How can Workplaces be Made Inclusive for Transgender Workers?November 12, 2021
The transgender movement greatly complicates workplace interactions and policies. What once was a generally objective standard for worker behavior and acceptable use of common areas, such as restrooms and changing areas, has become very subjective. Gender identity now matters as much as community standards for gender-specific behaviors. Even state and federal governments say so, and employers who violate anti-discrimination laws could face stiff penalties.
When it comes to the workplace and workplace culture, transgender workers are a relatively new wrinkle in the organizational fabric. Even organizations that have a very inclusive environment and culture for lesbian, gay, and bisexual workers could struggle with fully lawful inclusion of transgender workers.
More than a quarter of all workers recently polled and who identify as transgender say they lost a job because of anti-transgender bias in the workplace. Three-fourths of transexual workers say they experienced workplace discrimination as a result of their transgendered status. Many say they change jobs to either avoid the discrimination that they encounter or to prevent it from occurring.
When a transgender worker changes jobs due to a discriminatory and hostile work environment, the employer loses someone who was hired based on his or her merits. Losing good talent because of a choice in gender hurts employers and weakens the workplace culture.
Importance of an Inclusive Work Environment
An inclusive work environment gives you the chance to work effectively while maintaining a general sense of mutual respect. For transgender workers, traditional gender roles and references, such as pink representing women and blue men when it comes to clothing and gender-specific color coding, are problematic. There is no biological imperative that directly connects female to pink and male to blue. It is learned societal roles that produce such gender-specific references.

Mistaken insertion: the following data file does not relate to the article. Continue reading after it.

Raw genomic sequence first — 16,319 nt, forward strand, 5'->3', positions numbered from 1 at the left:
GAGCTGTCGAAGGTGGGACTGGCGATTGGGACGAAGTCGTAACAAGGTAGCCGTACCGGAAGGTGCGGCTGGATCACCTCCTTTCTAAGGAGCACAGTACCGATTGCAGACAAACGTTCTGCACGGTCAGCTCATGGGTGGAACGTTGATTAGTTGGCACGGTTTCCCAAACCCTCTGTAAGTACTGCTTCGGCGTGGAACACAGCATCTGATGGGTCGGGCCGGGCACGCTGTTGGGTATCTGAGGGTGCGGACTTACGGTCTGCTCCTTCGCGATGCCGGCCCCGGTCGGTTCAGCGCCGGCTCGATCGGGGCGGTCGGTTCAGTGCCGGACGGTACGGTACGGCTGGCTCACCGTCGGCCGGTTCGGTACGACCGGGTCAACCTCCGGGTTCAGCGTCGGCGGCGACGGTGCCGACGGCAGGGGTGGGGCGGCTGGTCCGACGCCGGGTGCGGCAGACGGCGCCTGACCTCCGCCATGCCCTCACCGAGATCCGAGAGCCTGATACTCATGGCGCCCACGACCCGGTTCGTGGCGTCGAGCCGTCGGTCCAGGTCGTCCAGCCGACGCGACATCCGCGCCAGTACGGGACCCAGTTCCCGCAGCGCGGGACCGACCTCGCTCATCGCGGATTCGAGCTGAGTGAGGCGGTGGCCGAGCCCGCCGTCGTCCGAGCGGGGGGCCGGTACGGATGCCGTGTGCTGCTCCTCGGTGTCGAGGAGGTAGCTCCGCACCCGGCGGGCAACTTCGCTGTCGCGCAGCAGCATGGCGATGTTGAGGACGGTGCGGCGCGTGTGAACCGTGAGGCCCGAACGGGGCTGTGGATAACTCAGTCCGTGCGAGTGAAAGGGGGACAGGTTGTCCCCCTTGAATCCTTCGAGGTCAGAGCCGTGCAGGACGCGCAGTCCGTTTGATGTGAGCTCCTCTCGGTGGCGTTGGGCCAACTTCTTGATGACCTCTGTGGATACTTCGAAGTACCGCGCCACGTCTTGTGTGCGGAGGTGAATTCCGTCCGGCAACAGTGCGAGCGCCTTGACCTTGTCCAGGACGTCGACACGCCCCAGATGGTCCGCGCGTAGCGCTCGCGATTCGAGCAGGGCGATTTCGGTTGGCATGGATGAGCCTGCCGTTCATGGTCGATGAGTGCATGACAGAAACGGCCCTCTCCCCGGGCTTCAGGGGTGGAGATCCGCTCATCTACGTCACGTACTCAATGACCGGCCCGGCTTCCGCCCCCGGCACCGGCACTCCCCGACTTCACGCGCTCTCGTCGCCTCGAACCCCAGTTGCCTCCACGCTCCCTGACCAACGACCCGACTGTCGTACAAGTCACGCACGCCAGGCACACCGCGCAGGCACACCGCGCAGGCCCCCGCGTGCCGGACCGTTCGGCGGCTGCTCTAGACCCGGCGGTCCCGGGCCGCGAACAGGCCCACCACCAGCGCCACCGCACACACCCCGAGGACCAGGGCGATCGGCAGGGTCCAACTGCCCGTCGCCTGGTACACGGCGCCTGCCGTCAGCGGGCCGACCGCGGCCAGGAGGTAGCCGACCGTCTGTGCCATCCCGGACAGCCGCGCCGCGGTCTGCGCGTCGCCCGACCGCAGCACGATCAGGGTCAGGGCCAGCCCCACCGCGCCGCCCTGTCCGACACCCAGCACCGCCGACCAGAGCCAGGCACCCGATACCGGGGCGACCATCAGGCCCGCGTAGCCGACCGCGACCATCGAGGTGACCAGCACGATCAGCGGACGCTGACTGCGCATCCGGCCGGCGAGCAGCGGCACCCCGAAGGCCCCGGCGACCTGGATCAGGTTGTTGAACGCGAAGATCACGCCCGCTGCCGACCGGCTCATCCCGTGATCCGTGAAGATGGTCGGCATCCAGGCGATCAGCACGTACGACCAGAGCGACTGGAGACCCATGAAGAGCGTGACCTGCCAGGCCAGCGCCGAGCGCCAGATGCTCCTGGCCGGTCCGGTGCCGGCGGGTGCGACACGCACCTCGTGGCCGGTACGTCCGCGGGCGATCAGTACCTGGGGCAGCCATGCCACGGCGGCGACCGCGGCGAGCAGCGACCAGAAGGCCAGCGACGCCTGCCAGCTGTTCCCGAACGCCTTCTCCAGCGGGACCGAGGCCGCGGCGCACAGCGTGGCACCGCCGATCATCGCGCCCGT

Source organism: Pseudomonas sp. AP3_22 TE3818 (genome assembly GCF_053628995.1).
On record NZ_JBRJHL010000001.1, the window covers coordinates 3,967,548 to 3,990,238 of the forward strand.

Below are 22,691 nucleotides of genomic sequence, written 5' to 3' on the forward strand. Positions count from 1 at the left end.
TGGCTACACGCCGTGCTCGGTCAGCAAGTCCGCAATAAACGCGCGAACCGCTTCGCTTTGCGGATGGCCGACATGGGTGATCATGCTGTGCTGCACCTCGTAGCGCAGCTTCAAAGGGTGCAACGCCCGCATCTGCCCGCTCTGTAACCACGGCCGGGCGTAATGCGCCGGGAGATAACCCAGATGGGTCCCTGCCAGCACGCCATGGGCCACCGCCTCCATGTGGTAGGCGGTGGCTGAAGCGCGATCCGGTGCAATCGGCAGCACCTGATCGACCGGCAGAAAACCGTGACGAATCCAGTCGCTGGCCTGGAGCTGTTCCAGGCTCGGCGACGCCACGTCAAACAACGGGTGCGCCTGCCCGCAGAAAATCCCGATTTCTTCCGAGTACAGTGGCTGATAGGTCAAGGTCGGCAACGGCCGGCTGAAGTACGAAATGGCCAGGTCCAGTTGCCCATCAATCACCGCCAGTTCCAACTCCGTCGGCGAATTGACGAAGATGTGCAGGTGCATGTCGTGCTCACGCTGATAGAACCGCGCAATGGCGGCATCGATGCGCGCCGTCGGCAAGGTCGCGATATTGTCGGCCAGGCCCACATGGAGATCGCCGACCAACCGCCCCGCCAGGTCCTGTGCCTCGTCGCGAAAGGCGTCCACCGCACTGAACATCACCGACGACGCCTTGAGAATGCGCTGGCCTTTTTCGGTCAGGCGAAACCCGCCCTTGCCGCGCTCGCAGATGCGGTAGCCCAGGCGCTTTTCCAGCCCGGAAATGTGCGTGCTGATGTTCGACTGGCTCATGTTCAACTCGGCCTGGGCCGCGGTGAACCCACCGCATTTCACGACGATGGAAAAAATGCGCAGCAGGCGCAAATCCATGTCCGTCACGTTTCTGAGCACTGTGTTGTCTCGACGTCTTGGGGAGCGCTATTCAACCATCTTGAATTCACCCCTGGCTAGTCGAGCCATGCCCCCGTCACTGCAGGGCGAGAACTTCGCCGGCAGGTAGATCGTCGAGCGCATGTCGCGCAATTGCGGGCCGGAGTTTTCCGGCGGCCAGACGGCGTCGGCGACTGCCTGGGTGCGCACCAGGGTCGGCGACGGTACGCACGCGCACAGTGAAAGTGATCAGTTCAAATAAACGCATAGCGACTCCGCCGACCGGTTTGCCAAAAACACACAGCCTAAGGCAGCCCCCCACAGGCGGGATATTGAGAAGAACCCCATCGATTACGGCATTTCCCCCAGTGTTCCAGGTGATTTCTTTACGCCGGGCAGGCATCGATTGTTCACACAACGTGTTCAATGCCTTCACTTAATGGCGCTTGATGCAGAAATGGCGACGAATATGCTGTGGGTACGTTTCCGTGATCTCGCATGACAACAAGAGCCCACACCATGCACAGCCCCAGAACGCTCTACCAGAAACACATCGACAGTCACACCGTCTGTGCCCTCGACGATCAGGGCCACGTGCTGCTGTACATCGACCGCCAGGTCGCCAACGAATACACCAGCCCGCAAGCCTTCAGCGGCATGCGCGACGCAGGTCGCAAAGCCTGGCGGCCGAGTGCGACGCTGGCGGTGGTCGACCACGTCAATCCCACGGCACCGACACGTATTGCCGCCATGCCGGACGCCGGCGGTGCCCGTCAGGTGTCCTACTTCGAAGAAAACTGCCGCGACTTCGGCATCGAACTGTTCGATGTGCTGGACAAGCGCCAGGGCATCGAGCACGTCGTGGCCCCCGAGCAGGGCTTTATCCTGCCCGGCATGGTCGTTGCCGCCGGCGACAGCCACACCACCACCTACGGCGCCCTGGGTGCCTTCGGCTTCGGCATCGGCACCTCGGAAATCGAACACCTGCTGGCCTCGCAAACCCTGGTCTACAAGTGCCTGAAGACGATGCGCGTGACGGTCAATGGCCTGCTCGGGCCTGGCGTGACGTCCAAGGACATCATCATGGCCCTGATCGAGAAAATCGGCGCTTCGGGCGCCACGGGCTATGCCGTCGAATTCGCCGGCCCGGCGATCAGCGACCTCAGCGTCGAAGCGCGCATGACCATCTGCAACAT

That does not mean the use of pink or blue automatically rises to the level of a discriminatory action against transgender workers. Many might choose to adopt such gender-based coding as a way of affirming their preferred choice within community norms. Presenting items to a transgender worker that is meant to be gender-specific but is opposite of the worker’s chosen gender might trigger a discrimination violation.
Many transgender workers likewise say that they feel devalued and at times have taken steps to hide their chosen gender. Adopting traditional modes of clothing and gender behaviors while at work are common ways in which transgender workers generally conceal their gender preference. Although that is a choice and does not rise to the level of discrimination, it does show a type of non-inclusive workplace culture that could create a potential hostile work environment for transgender workers.
Federal and State Protections are Growing for Transgender Workers